Of course, the expectations of the reformers were overly optimistic and many of the children were beaten (some even killed), worked too hard, treated as outsiders in their foster families or exhibited some of the vices that were considered so detrimental to the British city.  These experiences have been documented elsewhere but they are important in setting the scene.  I was more interested in the mentally ill child and hopefully asked a question of the archival material: were children who were mentally “inferior” ever emigrated?  Of course, the records screamed back at me, in the stern reformist voice of Victorian philanthropy, that children needed to be in good health and have obtained a medical certificate attesting to such condition before they could embark on a voyage to Canada.  Alas, it seemed as if I had reached another dead-end attempting to discover unconventional spaces where child insanity was managed.

Perhaps a little selfishly, the apparent good physical and mental health of these children had left me a little downbeat.  To me it seemed as if emigration would have been an ideal way to rid the charitable homes of problem, awkward, or medically expensive children.  Maybe I had just formed an unnecessarily negative opinion of Victorian charity?  Then I came across a range of scholarship from Canada that suggested children emigrated from England were tainted by their ‘heredity’.  Cautious about such eugenics language, I continued my search of the child case files in Manchester to see if I could identify “taints”.  After a huge amount of trawling through the extant records I unearthed a handful of children described as insane in the individual annual reports sent back from Canada.  These children were said to be ‘epileptic’, ‘feeble-minded’, ‘imbecilic’ and some were eventually confined in Canadian lunatic asylums.  All were said to be congenital cases and had been emigrated despite their medical condition.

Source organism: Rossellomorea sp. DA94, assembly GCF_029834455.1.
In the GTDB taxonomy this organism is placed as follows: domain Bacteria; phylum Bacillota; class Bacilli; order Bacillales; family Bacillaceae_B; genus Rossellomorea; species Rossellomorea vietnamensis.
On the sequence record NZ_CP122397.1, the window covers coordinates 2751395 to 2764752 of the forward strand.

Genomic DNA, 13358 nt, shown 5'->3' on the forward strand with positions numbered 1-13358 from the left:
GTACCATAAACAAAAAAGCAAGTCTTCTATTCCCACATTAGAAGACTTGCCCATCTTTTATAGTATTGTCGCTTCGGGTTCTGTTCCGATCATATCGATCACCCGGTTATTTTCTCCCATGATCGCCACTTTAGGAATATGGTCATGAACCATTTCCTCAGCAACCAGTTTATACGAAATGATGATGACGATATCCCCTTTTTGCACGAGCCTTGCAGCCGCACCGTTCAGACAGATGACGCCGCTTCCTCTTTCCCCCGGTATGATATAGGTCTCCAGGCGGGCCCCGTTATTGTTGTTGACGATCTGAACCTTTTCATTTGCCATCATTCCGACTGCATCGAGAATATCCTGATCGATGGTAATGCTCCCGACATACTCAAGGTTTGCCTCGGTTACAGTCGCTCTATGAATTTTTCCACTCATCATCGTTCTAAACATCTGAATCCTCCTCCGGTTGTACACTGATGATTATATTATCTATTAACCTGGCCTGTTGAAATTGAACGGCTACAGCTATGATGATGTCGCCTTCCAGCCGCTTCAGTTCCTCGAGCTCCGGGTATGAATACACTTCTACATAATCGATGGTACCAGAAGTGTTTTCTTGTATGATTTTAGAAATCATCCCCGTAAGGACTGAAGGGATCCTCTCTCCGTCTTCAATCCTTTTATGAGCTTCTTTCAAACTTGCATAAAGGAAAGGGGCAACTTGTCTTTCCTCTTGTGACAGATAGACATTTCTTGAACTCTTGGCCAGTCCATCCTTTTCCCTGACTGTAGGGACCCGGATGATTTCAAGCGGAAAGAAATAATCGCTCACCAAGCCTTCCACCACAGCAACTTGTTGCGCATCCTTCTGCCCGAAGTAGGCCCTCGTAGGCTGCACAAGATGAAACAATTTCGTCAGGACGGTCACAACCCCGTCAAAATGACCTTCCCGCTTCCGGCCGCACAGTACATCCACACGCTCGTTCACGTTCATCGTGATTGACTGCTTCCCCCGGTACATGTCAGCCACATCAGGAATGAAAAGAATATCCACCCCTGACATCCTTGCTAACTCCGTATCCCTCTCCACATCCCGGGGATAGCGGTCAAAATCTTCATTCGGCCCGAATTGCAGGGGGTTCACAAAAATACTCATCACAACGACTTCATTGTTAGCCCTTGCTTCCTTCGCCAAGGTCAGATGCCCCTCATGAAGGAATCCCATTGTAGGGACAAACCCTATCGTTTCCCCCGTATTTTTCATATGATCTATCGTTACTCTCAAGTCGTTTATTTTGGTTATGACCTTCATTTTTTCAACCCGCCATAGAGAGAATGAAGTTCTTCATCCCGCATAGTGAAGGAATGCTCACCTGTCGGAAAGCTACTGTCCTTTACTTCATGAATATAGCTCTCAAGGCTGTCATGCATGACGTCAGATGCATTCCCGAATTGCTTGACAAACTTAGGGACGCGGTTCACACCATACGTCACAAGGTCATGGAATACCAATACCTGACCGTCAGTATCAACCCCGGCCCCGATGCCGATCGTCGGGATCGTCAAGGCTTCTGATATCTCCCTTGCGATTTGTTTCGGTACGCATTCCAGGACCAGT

Somewhat frustratingly (to me at least), the mental inferiority of the children was only revealed when they were situated in families in Canada.  This letter sent from the distributing home in Canada demonstrates how authorities in England learned of the mental illness of one of their emigrants:

Edith A. was returned to the home because of her strange behaviour, she was becoming mentally unbalanced, had interrupted the minister in the service for one thing. She came here on Tuesday July 31st, was rational at times but gradually got worse requiring close attention all the time, for a night no one could sleep on that side of the house for her continual singing or knocking. We tried to coax her in every way as she thought herself quite a baby. At last we called in medical advice and she was examined by our own kind friend Dr Gibson and also by Dr McCall. Both gentlemen advised removing her to Rockwood Hospital for the Insane. They did their best to press the officials to take her in at once without the usual papers being signed, and they agreed yesterday. Miss Ramsey and I took her there. The superintendent thought she ought to have been sent to another hospital and so await further developments. In the meantime the doctor has to answer fifty odd questions that are asked. There is one question that may crop up, and that is who will pay for her there. She is under 18 and has been out three years.1